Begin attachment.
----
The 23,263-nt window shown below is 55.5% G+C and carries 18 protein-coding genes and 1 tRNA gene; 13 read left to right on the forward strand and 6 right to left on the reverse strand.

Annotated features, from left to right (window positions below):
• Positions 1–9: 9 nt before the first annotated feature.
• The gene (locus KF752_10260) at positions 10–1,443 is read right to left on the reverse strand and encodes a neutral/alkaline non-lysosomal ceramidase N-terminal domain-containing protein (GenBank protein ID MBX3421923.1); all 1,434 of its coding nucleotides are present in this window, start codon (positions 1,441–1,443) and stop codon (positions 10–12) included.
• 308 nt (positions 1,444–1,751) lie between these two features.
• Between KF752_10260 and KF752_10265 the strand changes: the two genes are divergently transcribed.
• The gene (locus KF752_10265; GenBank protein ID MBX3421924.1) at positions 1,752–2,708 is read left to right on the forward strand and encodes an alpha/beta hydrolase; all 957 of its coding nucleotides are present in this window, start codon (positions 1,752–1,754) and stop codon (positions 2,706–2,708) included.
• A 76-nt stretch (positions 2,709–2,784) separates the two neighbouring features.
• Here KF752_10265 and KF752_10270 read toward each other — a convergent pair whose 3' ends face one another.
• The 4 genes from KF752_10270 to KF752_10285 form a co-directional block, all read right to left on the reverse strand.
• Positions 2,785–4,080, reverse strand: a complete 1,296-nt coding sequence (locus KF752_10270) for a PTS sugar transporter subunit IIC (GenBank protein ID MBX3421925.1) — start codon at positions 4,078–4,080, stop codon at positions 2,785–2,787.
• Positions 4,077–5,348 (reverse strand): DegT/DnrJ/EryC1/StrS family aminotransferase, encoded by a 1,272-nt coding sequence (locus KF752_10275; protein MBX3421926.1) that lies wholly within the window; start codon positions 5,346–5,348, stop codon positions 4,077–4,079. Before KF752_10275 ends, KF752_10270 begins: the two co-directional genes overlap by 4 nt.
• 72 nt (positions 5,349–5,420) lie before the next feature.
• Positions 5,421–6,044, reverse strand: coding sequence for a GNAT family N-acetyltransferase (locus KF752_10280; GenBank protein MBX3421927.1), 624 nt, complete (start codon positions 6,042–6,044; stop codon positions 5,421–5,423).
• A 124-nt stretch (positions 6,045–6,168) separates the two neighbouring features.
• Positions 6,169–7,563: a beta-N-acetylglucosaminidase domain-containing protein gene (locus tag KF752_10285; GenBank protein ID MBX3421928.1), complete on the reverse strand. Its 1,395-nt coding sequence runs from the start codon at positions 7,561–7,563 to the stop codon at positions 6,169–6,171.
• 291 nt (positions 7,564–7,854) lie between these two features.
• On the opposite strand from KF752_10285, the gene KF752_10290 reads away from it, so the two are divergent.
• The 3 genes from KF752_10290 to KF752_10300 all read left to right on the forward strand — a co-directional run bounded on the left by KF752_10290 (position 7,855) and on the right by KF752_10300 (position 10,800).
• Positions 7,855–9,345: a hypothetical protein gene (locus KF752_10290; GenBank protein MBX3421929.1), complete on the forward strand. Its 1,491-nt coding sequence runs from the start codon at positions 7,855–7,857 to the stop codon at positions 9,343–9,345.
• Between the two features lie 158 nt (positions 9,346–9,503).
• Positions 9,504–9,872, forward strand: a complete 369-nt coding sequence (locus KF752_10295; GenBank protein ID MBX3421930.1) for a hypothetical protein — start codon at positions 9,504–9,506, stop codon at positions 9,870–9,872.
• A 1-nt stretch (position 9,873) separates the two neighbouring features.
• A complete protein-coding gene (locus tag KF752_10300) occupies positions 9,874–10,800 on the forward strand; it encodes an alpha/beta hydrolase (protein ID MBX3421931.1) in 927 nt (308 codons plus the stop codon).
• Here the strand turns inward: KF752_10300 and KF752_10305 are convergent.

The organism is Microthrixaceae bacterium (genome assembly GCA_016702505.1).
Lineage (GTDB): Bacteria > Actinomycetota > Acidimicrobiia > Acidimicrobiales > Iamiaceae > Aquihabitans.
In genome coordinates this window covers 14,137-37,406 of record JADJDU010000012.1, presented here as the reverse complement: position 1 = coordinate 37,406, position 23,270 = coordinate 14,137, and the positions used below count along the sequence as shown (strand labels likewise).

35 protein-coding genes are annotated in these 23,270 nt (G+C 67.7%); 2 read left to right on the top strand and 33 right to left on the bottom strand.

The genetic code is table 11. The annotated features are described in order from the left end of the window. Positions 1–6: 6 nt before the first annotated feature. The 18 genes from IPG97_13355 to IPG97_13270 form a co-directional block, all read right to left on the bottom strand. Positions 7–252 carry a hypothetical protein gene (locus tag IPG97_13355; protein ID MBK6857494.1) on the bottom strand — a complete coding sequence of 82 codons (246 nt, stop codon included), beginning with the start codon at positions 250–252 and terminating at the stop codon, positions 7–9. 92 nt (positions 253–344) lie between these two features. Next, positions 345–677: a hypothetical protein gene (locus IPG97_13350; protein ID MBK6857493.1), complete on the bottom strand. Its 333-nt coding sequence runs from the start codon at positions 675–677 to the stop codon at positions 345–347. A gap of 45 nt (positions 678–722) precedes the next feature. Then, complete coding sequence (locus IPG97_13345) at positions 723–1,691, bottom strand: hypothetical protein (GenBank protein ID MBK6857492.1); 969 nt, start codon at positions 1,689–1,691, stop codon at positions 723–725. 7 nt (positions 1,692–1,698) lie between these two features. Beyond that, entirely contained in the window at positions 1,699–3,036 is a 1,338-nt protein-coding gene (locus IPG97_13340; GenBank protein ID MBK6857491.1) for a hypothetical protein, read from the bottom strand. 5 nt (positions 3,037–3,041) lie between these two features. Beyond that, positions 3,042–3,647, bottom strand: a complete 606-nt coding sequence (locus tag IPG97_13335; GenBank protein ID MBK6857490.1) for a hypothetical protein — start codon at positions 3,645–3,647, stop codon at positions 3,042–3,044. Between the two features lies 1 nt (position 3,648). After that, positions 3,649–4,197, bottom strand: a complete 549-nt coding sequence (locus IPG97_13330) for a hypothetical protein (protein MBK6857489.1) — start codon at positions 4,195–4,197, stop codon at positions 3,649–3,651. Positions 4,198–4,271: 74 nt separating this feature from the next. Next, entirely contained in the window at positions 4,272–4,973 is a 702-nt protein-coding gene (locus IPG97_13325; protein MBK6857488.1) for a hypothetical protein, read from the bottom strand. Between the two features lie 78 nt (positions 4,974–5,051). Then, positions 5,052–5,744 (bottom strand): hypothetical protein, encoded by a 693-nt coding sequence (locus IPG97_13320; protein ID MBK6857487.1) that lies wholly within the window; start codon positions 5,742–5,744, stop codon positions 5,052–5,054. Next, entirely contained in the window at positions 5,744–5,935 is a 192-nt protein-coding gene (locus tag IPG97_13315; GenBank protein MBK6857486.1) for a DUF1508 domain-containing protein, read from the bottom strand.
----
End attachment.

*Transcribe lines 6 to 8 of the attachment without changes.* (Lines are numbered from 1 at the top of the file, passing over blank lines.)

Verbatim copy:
• Between KF752_10260 and KF752_10265 the strand changes: the two genes are divergently transcribed.
• The gene (locus KF752_10265; GenBank protein ID MBX3421924.1) at positions 1,752–2,708 is read left to right on the forward strand and encodes an alpha/beta hydrolase; all 957 of its coding nucleotides are present in this window, start codon (positions 1,752–1,754) and stop codon (positions 2,706–2,708) included.
• A 76-nt stretch (positions 2,709–2,784) separates the two neighbouring features.